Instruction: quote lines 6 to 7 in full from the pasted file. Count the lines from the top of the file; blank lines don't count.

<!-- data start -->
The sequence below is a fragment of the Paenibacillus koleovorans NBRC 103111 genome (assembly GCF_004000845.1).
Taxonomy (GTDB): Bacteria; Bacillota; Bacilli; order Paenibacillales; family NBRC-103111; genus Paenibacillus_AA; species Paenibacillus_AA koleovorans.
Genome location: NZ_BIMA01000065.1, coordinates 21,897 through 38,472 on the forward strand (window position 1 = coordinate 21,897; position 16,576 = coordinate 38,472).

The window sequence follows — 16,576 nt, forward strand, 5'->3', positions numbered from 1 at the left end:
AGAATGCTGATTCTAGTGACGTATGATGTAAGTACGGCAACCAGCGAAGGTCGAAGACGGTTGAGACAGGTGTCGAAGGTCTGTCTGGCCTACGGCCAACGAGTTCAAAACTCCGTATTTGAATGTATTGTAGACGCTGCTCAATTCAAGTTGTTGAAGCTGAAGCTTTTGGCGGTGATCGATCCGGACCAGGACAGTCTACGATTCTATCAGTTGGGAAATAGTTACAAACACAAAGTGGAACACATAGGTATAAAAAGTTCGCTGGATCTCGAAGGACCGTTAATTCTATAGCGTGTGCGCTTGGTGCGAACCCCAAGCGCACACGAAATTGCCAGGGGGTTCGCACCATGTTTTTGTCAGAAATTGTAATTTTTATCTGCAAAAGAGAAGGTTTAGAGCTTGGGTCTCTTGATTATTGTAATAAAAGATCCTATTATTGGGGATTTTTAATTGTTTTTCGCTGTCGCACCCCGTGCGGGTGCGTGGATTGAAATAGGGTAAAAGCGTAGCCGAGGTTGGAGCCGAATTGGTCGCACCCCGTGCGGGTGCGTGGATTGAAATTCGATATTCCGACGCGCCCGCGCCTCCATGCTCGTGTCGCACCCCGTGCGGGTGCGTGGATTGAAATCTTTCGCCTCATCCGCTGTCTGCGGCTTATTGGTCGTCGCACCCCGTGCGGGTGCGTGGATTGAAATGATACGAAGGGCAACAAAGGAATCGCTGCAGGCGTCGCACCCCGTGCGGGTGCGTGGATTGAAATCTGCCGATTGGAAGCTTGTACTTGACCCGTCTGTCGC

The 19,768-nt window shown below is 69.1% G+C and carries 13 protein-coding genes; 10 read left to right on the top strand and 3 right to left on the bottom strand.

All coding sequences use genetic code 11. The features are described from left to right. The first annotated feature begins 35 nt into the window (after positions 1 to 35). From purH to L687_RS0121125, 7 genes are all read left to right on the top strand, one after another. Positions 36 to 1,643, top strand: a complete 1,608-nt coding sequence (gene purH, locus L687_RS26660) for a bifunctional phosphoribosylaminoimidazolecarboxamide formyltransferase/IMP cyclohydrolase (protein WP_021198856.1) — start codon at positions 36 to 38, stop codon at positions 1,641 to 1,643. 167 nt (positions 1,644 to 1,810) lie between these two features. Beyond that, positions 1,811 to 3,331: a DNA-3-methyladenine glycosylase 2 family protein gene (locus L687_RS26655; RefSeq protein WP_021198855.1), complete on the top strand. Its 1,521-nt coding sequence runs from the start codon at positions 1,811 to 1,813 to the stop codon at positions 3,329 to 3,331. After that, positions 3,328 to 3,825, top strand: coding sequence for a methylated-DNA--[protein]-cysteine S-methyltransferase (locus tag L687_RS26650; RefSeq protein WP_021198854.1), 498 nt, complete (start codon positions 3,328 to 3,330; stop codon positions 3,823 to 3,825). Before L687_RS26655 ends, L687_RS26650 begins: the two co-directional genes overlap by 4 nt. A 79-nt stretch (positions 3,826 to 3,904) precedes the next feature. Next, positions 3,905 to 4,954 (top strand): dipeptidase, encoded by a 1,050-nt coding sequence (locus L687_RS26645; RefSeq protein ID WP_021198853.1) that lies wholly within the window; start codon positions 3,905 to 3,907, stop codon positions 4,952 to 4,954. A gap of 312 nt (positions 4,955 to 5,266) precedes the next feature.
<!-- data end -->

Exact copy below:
The 19,768-nt window shown below is 69.1% G+C and carries 13 protein-coding genes; 10 read left to right on the top strand and 3 right to left on the bottom strand.

All coding sequences use genetic code 11. The features are described from left to right. The first annotated feature begins 35 nt into the window (after positions 1 to 35). From purH to L687_RS0121125, 7 genes are all read left to right on the top strand, one after another. Positions 36 to 1,643, top strand: a complete 1,608-nt coding sequence (gene purH, locus L687_RS26660) for a bifunctional phosphoribosylaminoimidazolecarboxamide formyltransferase/IMP cyclohydrolase (protein WP_021198856.1) — start codon at positions 36 to 38, stop codon at positions 1,641 to 1,643. 167 nt (positions 1,644 to 1,810) lie between these two features. Beyond that, positions 1,811 to 3,331: a DNA-3-methyladenine glycosylase 2 family protein gene (locus L687_RS26655; RefSeq protein WP_021198855.1), complete on the top strand. Its 1,521-nt coding sequence runs from the start codon at positions 1,811 to 1,813 to the stop codon at positions 3,329 to 3,331. After that, positions 3,328 to 3,825, top strand: coding sequence for a methylated-DNA--[protein]-cysteine S-methyltransferase (locus tag L687_RS26650; RefSeq protein WP_021198854.1), 498 nt, complete (start codon positions 3,328 to 3,330; stop codon positions 3,823 to 3,825). Before L687_RS26655 ends, L687_RS26650 begins: the two co-directional genes overlap by 4 nt. A 79-nt stretch (positions 3,826 to 3,904) precedes the next feature. Next, positions 3,905 to 4,954 (top strand): dipeptidase, encoded by a 1,050-nt coding sequence (locus L687_RS26645; RefSeq protein ID WP_021198853.1) that lies wholly within the window; start codon positions 3,905 to 3,907, stop codon positions 4,952 to 4,954. A gap of 312 nt (positions 4,955 to 5,266) precedes the next feature.